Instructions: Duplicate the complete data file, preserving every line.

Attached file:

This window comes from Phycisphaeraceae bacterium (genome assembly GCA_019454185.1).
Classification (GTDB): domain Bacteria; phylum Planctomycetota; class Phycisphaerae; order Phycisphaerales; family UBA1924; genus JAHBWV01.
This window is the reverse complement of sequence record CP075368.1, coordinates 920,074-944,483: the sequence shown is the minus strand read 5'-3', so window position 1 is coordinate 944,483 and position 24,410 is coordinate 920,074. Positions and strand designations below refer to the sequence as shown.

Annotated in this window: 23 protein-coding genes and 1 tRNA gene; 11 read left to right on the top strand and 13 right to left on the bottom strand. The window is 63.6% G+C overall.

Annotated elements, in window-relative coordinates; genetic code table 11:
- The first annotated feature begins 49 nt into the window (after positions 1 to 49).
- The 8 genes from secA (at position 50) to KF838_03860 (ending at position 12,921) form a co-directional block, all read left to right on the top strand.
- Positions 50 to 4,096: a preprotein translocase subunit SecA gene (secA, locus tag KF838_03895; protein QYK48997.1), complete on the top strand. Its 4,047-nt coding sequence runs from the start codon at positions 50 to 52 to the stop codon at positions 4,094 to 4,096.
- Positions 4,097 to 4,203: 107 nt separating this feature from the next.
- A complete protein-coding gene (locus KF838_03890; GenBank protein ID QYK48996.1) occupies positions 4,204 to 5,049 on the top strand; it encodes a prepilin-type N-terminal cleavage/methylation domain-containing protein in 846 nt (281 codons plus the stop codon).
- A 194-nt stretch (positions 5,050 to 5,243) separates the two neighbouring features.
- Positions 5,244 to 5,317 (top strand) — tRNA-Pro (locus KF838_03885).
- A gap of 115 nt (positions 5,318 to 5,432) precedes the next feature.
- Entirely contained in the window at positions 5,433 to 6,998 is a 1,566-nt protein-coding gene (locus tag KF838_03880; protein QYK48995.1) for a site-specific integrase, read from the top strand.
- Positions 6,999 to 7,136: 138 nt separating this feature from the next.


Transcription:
This window comes from Phycisphaeraceae bacterium (genome assembly GCA_019454185.1).
Classification (GTDB): domain Bacteria; phylum Planctomycetota; class Phycisphaerae; order Phycisphaerales; family UBA1924; genus JAHBWV01.
This window is the reverse complement of sequence record CP075368.1, coordinates 920,074-944,483: the sequence shown is the minus strand read 5'-3', so window position 1 is coordinate 944,483 and position 24,410 is coordinate 920,074. Positions and strand designations below refer to the sequence as shown.

Annotated in this window: 23 protein-coding genes and 1 tRNA gene; 11 read left to right on the top strand and 13 right to left on the bottom strand. The window is 63.6% G+C overall.

Annotated elements, in window-relative coordinates; genetic code table 11:
- The first annotated feature begins 49 nt into the window (after positions 1 to 49).
- The 8 genes from secA (at position 50) to KF838_03860 (ending at position 12,921) form a co-directional block, all read left to right on the top strand.
- Positions 50 to 4,096: a preprotein translocase subunit SecA gene (secA, locus tag KF838_03895; protein QYK48997.1), complete on the top strand. Its 4,047-nt coding sequence runs from the start codon at positions 50 to 52 to the stop codon at positions 4,094 to 4,096.
- Positions 4,097 to 4,203: 107 nt separating this feature from the next.
- A complete protein-coding gene (locus KF838_03890; GenBank protein ID QYK48996.1) occupies positions 4,204 to 5,049 on the top strand; it encodes a prepilin-type N-terminal cleavage/methylation domain-containing protein in 846 nt (281 codons plus the stop codon).
- A 194-nt stretch (positions 5,050 to 5,243) separates the two neighbouring features.
- Positions 5,244 to 5,317 (top strand) — tRNA-Pro (locus KF838_03885).
- A gap of 115 nt (positions 5,318 to 5,432) precedes the next feature.
- Entirely contained in the window at positions 5,433 to 6,998 is a 1,566-nt protein-coding gene (locus tag KF838_03880; protein QYK48995.1) for a site-specific integrase, read from the top strand.
- Positions 6,999 to 7,136: 138 nt separating this feature from the next.